**Question 7:Define conductivity and molar conductivity for the solution of an electrolyte. Discuss their variation with concentration. **

**Answer:**

**Conductivity :– **

Conductivity of a solution is equal to the conductance of a solution of 1 cm length and cross section area of 1 square cm. it may also be define as the conductance of ine centimeter cube of the conductor . It is represented by the symbol Kappa (*κ*). mathematically we can write

*κ *= 1/ p

here ρ is resistivity

the unit of K is ohm ^{–1} cm ^{–1} or S cm^{–1}

The **conductivity**, κ, of an electrolytic solution depends on the concentration of the electrolyte, nature of solvent and temperature.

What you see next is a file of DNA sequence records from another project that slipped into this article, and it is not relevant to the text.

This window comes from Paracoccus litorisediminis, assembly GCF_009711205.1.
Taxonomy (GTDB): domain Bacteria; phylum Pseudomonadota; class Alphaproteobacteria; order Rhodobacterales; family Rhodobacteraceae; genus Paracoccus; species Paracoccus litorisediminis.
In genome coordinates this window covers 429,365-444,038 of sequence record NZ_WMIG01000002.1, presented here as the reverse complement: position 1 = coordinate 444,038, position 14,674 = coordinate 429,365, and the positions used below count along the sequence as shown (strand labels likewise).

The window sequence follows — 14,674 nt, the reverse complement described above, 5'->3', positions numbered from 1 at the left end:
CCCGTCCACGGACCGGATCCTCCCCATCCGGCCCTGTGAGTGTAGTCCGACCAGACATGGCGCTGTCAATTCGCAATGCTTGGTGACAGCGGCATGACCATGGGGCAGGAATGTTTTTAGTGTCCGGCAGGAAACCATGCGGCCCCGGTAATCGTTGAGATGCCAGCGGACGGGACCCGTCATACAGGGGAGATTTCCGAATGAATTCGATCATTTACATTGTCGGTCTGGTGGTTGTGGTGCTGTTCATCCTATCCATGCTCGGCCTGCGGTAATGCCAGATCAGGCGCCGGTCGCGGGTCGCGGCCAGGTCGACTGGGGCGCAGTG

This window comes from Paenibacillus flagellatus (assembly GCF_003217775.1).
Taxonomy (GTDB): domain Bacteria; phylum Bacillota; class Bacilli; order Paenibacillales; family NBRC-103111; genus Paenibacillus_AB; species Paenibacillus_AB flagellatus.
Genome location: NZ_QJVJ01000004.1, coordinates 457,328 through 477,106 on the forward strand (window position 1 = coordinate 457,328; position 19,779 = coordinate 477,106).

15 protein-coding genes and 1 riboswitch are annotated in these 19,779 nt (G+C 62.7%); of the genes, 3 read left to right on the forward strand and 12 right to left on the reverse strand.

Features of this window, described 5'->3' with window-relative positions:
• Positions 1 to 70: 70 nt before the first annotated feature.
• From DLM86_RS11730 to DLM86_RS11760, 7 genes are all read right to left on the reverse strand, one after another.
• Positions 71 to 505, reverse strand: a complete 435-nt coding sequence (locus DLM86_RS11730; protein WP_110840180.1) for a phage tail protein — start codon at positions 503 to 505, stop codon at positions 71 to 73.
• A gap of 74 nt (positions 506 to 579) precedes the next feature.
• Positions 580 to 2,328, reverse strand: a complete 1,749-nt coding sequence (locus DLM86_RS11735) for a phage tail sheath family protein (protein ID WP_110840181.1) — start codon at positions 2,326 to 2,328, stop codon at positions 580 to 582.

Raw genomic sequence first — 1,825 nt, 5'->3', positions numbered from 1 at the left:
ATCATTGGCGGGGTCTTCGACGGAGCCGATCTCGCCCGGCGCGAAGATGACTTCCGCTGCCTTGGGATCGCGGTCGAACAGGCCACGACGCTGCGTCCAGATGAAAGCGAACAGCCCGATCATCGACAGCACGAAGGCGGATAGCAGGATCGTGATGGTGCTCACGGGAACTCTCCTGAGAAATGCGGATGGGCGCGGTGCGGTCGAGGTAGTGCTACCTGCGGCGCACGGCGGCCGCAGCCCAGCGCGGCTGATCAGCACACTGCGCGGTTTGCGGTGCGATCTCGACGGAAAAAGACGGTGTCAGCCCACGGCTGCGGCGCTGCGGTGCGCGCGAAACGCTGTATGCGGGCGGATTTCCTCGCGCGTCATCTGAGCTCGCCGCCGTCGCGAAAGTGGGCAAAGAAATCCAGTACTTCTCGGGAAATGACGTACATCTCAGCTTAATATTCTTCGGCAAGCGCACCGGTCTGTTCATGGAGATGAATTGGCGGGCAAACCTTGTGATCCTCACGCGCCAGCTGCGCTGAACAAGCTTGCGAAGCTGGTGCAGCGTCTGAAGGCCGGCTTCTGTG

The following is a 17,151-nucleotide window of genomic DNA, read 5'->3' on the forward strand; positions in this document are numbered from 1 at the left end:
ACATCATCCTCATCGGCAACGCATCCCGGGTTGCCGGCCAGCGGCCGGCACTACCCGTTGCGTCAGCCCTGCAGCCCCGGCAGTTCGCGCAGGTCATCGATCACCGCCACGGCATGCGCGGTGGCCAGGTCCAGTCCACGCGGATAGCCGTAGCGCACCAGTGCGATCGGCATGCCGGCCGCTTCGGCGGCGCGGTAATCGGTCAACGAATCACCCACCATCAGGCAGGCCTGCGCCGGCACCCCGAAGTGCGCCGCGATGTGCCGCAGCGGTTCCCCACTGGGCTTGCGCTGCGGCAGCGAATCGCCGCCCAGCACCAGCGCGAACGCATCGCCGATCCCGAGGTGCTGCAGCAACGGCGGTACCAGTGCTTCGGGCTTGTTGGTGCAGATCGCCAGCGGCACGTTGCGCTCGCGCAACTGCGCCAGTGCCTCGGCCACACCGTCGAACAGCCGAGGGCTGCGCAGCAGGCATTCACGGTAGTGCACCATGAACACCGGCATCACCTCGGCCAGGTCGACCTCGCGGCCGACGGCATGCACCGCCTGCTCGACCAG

**Molar conductivity:**

Molar conductivity of a solution at a given concentration is the conductance of the volume *V *of solution containing one mole of electrolyte kept between two electrodes with area of cross section *A *and distance of unit length. Therefore,

Distance is unit so l = 1

Volume = area of base × length

So V = A × 1 = A

Λm =κA/l

Λm = κV

Or

Molar conductivity increases with decrease in concentration. When concentration approaches zero, the molar conductivity is known as **limiting molar conductivity **and is represented by the symbol Ë°m.

For strong electrolytes, Λ increases slowly with dilution and can be represented by the equation:

Λm = Ë°m° – A c ^{½}

It can be seen that if we plot Λm against c1/2, we obtain a straight line with intercept equal to Ëm° and slope equal to ‘–A’. The value of the constant ‘A’ for a given solvent and temperature depends on the type of electrolyte i.e., the charges on the cation and anion produced on the dissociation of the electrolyte in solution.